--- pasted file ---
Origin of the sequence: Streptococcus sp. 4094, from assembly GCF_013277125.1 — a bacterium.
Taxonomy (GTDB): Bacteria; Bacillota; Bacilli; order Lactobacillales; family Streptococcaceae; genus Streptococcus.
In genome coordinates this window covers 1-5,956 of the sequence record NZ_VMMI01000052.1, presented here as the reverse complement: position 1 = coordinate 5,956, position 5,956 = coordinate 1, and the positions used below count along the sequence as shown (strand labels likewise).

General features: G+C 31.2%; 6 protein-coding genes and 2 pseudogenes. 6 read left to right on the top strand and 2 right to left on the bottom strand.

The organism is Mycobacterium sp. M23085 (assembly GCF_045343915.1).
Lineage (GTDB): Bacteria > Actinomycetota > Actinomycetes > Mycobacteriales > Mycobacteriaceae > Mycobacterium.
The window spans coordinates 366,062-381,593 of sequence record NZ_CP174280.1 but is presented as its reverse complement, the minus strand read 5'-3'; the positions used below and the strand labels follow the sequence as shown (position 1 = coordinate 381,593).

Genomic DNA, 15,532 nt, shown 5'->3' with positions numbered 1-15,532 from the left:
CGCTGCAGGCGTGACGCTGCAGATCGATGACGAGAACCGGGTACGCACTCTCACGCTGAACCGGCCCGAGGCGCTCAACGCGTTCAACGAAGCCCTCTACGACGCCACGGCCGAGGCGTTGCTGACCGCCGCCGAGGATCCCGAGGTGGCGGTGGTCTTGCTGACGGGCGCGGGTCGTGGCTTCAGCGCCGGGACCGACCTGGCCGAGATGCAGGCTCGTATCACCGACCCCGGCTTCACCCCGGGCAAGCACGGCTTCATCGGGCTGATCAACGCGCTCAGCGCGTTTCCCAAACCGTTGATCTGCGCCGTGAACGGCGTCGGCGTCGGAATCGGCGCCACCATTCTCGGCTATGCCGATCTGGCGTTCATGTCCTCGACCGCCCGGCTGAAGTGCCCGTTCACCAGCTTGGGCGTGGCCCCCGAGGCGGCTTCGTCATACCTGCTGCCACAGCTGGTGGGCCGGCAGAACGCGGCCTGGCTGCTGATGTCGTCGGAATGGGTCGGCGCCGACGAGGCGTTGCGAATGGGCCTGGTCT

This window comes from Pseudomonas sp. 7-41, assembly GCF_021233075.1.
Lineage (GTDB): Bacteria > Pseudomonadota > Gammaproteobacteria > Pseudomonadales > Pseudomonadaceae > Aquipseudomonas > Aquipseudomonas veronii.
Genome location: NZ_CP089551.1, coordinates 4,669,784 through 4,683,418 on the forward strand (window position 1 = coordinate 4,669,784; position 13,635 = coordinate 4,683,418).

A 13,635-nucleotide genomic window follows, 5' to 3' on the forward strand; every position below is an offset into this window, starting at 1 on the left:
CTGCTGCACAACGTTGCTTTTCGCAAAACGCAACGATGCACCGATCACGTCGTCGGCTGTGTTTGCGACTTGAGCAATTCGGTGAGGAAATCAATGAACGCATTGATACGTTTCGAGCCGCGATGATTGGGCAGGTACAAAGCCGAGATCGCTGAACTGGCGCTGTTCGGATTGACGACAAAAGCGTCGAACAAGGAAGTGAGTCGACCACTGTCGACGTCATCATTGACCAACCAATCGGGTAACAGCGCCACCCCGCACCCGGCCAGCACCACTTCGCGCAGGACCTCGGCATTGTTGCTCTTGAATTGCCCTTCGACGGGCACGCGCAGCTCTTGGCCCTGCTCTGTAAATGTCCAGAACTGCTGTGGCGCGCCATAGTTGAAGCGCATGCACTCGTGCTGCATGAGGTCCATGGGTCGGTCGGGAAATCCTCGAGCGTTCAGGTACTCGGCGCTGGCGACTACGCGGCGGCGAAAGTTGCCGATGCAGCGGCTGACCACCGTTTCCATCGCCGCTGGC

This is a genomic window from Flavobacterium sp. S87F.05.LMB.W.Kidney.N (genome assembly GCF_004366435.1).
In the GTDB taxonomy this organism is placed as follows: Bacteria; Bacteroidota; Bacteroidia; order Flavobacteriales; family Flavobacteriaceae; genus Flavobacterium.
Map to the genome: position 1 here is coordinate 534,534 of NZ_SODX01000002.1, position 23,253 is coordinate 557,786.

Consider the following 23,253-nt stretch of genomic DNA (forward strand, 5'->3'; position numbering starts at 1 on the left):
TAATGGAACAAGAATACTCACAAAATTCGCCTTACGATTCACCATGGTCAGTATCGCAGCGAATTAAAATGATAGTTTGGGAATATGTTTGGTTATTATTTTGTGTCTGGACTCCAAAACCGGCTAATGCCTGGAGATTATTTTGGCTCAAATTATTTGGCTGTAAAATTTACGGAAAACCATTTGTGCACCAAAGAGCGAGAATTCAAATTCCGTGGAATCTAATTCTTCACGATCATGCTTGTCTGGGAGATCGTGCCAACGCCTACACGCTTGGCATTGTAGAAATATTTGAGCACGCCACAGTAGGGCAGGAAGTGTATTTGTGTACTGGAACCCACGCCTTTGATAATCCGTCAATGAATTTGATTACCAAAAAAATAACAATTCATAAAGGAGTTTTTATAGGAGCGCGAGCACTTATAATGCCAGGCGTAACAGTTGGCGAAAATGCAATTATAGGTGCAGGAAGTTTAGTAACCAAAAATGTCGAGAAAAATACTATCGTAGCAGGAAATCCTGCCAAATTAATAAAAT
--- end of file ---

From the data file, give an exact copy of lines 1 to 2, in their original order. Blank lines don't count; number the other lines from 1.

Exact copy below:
Origin of the sequence: Streptococcus sp. 4094, from assembly GCF_013277125.1 — a bacterium.
Taxonomy (GTDB): Bacteria; Bacillota; Bacilli; order Lactobacillales; family Streptococcaceae; genus Streptococcus.